The responsibility for rendering the correct page is delegated to the App component:

const App = () => (
    <Route path="/">
      <Sidebar />
    <div id="content">
        <Redirect exact from="/" to="/posts" />
        <Route path="/about">
          <About />
        <Route path="/posts/:slug">
          <PostOr404 />
        <Route path="/posts">
          <Posts />
          <NoMatch />

On the server, each controller uses a StaticRouter instance to inform App which page it should display. For example, here is the controller that served the page you are viewing:

router.get("/posts/:slug", (req, res) => {
  // Attempt to fetch a post by its slug
  const postOrNone = db.get(req.params.slug);
  // Provide data to `PostOr404` in `App` using the React Context API
  const stream = renderToNodeStream(
    <StaticRouter location={req.url} context={{}}>
      <Context.Post.Provider value={postOrNone}>
        <App />
  res.status(postOrNone ? 200 : 404);
  // Write the header, which includes the path to client JavaScript
      <!DOCTYPE html>
      <html lang="en">
          <div id="root">
  stream.pipe(res, { end: false });
  // Terminate the response with the rest of the HTML
  stream.on("end", () => res.end("</div></body></html>"));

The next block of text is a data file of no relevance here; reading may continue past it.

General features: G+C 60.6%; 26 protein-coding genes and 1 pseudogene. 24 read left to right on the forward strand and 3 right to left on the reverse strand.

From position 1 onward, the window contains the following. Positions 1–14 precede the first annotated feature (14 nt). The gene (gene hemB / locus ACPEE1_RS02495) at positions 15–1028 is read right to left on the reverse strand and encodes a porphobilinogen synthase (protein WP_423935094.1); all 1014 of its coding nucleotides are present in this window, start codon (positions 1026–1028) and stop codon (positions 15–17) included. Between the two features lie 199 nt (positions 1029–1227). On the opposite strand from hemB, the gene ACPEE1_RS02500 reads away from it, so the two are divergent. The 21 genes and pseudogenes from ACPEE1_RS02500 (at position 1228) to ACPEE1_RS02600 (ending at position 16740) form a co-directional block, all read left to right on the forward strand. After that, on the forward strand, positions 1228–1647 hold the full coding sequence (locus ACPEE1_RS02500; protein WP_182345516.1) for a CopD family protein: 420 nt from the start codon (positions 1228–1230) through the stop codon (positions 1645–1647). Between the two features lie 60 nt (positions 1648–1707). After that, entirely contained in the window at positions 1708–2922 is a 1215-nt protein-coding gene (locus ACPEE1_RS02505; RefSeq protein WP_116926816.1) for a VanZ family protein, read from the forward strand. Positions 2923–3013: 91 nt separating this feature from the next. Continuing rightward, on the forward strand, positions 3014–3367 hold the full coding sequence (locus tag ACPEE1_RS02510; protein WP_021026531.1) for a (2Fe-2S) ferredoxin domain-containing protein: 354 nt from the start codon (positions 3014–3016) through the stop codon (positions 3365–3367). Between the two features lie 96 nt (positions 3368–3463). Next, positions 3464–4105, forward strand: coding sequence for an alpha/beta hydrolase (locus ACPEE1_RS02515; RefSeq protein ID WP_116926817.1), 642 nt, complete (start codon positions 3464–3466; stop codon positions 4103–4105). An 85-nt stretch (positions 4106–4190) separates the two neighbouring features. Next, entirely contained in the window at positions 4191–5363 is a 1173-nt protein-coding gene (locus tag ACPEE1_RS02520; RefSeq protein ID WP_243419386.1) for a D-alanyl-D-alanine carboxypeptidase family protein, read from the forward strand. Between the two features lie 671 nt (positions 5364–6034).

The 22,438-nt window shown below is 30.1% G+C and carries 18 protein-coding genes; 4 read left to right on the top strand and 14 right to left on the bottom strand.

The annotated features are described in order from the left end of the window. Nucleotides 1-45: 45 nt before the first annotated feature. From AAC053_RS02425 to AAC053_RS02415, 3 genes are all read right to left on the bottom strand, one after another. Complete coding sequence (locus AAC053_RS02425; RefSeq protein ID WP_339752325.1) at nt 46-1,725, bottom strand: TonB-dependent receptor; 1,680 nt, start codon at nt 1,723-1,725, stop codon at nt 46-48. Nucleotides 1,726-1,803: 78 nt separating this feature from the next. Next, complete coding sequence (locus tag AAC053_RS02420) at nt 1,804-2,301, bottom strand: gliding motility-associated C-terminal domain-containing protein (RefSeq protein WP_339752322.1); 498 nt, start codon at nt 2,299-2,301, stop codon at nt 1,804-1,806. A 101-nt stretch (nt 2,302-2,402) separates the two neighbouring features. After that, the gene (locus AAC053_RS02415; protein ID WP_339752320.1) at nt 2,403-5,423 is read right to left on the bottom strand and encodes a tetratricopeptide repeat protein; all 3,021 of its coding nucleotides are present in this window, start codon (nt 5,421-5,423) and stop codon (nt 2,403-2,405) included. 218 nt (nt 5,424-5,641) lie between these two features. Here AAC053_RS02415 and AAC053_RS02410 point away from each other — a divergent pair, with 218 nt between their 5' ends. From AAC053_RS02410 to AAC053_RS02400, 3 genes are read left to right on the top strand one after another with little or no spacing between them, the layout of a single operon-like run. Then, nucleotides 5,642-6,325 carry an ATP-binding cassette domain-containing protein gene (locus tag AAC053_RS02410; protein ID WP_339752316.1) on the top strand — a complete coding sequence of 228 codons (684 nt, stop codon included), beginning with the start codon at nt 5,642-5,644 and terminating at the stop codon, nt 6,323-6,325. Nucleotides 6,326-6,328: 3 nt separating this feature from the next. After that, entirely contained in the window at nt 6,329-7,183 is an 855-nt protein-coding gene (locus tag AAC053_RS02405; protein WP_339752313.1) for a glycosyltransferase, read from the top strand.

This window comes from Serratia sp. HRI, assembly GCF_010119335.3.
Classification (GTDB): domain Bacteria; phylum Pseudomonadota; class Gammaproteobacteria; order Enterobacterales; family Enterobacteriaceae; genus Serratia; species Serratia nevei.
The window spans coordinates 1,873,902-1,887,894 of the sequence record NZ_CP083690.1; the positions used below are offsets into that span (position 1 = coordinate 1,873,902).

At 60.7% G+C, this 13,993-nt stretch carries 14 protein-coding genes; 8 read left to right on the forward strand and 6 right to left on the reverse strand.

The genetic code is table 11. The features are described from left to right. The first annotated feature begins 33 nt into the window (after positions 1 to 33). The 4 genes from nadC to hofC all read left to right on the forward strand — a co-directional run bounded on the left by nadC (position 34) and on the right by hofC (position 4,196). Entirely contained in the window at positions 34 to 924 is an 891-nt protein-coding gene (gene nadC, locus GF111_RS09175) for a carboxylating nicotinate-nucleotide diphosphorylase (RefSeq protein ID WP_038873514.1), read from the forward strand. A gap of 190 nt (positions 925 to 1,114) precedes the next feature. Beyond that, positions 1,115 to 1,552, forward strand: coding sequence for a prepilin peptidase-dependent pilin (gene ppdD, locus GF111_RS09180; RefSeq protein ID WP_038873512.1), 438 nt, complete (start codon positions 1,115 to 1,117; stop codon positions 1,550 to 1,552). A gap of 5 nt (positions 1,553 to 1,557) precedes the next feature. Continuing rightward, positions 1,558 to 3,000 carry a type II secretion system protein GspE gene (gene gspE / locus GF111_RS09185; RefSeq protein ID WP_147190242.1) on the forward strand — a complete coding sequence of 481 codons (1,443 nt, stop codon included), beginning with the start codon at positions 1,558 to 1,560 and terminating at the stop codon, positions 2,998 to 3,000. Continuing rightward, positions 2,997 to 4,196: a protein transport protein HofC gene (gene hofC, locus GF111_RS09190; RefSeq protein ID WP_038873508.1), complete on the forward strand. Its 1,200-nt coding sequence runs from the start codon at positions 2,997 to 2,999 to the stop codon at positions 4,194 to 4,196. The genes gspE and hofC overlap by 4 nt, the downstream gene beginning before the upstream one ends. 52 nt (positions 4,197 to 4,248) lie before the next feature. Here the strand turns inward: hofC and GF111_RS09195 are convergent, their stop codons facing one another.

On the client, JavaScript takes over, enabling rapid (internal) navigation between various "pages" of the website. A BrowserRouter instance enables manipulation of the History API:

// browser/index.jsx
    <App />

If navigation occurs, the server can supply additional metadata or markup to the browser through a JSON API. Lazily loading data in this manner reduces the size of the initial request.

Another advantage of isomorphic applications is that, sometimes, they may fall back to server-side rendering if the user has disabled browser scripting -- try doing this now.

Build process

Webpack is used as the module bundler. Two Webpack configurations are used to generate:

  • client-side code and other assets under dist/static
  • server-side code -- dist/server.js

By convention source code is stored according to whether it is shared or not:


Publishing posts

Markup is versioned like source code. In this sense, the publishing mechanism is similar to that of Jekyll: